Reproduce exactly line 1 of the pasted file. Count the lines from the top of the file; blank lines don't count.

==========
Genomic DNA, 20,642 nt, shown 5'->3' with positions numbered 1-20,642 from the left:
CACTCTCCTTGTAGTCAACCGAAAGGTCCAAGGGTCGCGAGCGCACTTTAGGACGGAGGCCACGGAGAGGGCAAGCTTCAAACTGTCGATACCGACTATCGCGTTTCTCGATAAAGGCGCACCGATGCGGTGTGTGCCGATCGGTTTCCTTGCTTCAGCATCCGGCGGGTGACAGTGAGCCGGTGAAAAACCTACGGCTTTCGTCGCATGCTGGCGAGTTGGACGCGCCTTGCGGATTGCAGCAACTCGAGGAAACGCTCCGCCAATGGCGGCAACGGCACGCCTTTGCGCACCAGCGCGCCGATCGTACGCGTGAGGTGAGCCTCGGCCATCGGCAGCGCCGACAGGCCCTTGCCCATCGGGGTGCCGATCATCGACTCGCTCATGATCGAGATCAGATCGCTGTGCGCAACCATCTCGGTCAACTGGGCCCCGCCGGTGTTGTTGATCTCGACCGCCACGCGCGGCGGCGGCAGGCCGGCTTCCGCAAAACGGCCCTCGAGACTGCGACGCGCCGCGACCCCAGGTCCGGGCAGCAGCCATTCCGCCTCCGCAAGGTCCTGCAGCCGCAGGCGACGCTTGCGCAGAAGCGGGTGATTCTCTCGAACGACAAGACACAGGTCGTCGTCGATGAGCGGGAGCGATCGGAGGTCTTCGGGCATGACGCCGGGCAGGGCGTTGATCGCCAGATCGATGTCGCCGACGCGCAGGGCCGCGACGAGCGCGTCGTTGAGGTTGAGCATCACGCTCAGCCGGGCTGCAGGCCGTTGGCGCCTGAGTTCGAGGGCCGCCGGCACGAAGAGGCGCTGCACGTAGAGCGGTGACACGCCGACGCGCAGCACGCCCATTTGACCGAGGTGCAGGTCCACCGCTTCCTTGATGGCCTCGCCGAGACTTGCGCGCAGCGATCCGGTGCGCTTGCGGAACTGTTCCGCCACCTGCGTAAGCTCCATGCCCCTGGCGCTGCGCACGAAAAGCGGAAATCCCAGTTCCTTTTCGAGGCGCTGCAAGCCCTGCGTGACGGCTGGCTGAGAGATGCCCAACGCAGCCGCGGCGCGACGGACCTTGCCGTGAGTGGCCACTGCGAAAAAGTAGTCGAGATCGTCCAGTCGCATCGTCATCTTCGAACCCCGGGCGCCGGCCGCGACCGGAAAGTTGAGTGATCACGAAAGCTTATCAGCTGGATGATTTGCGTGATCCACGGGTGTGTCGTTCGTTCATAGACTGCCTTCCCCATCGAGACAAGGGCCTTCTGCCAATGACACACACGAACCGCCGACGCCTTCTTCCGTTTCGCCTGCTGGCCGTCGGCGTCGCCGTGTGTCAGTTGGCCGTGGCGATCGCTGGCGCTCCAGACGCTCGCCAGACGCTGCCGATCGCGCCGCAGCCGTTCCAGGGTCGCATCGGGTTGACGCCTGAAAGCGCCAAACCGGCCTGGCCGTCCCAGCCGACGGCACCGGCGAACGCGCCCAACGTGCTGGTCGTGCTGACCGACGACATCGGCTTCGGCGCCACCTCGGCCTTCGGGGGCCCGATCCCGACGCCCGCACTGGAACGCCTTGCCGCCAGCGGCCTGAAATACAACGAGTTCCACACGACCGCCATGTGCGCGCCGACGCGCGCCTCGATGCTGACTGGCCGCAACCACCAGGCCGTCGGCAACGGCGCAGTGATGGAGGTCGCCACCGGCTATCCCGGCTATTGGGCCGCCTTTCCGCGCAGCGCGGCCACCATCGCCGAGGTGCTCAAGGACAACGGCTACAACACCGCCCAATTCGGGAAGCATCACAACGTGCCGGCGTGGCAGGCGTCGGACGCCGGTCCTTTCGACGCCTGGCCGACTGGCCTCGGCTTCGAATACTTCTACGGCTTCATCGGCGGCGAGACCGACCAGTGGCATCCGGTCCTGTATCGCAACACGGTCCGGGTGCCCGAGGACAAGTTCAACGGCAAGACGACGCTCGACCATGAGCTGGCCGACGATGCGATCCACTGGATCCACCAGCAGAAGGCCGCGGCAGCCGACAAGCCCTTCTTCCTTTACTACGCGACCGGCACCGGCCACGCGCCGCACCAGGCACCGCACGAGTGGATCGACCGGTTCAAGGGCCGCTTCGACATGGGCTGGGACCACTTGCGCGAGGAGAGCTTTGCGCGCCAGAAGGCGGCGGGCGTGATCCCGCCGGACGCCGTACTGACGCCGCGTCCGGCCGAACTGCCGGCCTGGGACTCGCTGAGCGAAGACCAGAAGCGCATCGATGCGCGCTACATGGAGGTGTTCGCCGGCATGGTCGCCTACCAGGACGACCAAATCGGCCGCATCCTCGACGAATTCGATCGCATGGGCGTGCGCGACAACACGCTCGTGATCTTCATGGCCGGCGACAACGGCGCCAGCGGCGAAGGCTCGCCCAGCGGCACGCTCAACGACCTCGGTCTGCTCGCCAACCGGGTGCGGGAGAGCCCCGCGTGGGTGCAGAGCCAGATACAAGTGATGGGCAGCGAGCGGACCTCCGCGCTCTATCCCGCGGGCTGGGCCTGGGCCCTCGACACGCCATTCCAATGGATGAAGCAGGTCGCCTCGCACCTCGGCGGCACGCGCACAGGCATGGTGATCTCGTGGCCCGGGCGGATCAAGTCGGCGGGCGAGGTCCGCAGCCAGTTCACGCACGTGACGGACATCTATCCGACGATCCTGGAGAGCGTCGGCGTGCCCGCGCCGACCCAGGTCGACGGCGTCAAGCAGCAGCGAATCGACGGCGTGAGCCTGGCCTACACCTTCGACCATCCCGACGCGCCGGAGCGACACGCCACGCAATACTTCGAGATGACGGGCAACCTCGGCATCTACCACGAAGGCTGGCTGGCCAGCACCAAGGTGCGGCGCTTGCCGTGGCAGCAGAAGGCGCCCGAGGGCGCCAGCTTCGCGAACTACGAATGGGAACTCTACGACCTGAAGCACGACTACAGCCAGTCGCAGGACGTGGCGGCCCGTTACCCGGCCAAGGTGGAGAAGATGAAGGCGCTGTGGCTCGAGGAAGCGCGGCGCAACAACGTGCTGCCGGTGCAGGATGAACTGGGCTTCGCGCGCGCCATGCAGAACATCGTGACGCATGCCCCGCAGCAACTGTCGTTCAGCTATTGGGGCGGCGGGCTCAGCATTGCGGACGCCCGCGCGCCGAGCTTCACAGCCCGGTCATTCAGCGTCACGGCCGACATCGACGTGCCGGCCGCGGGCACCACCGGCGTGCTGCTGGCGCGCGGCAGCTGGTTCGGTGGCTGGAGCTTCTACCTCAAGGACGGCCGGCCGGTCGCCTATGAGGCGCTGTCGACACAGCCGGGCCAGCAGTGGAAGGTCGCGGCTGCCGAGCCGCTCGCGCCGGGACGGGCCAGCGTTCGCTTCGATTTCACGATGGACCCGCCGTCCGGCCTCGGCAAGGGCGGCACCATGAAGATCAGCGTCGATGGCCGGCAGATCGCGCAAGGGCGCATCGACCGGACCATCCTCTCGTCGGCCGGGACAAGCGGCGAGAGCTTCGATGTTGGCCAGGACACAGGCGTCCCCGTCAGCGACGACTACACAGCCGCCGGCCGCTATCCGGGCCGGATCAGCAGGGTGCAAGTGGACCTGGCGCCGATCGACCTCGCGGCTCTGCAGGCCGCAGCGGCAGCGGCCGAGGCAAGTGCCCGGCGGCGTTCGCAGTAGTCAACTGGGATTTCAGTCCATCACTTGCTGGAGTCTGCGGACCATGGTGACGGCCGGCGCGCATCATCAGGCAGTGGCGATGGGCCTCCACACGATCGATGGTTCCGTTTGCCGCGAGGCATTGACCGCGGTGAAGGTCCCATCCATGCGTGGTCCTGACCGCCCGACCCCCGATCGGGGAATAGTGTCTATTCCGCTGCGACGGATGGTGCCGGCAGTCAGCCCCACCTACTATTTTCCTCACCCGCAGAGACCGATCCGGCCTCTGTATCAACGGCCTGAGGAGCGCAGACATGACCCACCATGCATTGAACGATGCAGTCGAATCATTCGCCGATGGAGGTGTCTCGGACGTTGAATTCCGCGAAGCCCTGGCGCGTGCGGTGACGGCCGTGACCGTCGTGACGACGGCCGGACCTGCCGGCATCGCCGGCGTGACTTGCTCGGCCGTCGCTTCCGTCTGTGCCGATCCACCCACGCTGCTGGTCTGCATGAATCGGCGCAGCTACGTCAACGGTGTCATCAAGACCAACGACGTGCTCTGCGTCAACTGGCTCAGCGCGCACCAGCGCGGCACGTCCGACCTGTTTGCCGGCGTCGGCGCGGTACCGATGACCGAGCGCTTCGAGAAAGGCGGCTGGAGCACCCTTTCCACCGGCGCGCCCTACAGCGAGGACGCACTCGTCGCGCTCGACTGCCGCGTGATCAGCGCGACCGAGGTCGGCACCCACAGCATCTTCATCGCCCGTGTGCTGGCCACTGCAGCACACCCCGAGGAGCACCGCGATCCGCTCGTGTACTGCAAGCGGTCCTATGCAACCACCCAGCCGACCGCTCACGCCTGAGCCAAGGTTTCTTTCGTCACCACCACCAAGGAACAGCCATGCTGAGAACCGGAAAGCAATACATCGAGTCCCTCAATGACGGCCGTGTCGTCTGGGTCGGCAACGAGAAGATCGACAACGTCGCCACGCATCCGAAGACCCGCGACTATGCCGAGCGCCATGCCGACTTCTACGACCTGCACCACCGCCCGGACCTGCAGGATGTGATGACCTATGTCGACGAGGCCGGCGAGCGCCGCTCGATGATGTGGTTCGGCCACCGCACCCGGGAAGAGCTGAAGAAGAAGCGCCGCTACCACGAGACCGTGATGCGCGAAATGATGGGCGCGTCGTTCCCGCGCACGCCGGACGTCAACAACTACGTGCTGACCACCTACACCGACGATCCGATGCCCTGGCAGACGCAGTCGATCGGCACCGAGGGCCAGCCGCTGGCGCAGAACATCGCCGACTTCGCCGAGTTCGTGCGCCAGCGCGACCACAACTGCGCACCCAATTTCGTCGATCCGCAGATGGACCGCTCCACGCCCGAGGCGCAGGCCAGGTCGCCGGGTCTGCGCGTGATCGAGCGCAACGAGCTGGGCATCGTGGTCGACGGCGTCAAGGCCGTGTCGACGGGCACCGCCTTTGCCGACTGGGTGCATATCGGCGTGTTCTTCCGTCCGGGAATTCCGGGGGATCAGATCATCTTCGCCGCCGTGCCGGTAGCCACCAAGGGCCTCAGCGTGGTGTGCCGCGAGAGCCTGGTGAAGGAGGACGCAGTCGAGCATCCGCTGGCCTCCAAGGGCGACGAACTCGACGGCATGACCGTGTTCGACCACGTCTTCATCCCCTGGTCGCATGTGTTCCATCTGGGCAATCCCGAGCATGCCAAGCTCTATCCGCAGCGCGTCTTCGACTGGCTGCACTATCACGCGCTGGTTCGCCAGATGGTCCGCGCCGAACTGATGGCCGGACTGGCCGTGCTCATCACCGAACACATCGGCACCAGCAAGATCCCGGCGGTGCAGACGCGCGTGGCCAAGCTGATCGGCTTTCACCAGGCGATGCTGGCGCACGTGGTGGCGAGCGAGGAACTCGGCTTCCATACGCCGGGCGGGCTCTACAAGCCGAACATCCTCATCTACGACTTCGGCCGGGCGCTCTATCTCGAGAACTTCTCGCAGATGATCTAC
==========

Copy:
Genomic DNA, 20,642 nt, shown 5'->3' with positions numbered 1-20,642 from the left: